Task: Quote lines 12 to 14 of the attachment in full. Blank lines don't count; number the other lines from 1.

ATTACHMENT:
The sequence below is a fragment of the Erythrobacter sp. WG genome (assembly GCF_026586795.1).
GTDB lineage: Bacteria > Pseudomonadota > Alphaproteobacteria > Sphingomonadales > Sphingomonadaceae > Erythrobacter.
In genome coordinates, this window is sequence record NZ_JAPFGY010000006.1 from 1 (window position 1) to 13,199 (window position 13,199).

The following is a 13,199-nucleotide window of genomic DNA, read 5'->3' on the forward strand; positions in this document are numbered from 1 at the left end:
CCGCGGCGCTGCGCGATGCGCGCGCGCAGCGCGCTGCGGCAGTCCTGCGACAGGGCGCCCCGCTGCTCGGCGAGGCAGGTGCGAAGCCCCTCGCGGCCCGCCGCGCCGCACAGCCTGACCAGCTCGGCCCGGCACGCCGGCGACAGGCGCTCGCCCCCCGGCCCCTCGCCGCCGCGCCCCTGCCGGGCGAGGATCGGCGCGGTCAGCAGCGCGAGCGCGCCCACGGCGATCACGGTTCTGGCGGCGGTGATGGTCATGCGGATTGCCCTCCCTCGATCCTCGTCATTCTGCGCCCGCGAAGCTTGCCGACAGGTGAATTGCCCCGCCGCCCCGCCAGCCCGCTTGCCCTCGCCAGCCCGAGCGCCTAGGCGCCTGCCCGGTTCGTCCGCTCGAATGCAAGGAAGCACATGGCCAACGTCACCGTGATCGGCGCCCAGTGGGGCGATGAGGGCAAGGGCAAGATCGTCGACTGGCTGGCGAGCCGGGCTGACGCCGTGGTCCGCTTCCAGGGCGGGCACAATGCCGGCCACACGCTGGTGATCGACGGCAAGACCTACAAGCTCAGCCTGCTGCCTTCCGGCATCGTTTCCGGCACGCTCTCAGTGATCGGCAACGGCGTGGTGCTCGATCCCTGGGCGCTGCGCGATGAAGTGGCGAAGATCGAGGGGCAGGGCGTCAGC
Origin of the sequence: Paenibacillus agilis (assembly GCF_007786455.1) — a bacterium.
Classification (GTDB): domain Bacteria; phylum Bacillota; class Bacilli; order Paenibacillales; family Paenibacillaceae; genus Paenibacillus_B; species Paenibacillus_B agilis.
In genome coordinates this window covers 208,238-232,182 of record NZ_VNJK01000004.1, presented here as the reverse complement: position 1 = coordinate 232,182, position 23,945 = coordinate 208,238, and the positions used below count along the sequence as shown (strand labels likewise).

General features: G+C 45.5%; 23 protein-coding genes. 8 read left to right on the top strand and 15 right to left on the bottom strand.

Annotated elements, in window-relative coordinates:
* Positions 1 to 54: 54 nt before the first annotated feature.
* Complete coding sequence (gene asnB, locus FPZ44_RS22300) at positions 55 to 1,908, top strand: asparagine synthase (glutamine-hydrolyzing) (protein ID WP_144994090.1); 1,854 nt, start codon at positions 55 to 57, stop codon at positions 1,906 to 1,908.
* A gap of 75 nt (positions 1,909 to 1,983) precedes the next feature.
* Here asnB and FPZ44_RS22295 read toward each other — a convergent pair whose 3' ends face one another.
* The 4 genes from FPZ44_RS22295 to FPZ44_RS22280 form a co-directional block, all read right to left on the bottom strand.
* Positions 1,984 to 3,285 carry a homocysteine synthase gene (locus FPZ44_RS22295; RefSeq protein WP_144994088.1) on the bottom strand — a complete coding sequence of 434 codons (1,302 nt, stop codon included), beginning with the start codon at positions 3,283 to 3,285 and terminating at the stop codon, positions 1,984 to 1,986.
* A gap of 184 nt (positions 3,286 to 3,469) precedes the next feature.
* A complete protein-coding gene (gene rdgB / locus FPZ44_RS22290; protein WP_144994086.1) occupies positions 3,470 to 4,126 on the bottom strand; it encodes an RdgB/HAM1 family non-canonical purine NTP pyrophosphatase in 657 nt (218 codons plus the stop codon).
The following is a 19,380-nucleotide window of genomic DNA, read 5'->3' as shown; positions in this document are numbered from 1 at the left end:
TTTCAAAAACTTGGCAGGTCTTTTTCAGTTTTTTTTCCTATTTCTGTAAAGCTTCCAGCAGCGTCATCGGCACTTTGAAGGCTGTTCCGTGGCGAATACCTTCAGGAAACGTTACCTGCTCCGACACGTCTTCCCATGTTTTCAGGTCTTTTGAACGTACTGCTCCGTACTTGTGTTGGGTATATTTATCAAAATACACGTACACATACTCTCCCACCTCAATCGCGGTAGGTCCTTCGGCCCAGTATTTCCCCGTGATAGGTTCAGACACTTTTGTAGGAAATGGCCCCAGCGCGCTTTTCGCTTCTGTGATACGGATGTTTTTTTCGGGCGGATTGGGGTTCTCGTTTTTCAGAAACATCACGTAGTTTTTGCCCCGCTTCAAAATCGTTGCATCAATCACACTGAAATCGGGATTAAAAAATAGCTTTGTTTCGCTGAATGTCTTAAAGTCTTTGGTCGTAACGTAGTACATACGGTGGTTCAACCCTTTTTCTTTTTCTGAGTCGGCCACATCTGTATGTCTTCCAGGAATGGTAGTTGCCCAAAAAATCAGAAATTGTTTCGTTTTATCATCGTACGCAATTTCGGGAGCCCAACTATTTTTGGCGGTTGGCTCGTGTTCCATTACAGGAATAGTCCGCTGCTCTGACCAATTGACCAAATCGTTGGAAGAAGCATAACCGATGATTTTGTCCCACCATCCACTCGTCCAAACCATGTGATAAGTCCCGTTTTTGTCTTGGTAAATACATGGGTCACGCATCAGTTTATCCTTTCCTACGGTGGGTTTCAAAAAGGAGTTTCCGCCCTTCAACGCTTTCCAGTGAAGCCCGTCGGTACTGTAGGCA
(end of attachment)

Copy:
* Complete coding sequence (gene asnB, locus FPZ44_RS22300) at positions 55 to 1,908, top strand: asparagine synthase (glutamine-hydrolyzing) (protein ID WP_144994090.1); 1,854 nt, start codon at positions 55 to 57, stop codon at positions 1,906 to 1,908.
* A gap of 75 nt (positions 1,909 to 1,983) precedes the next feature.
* Here asnB and FPZ44_RS22295 read toward each other — a convergent pair whose 3' ends face one another.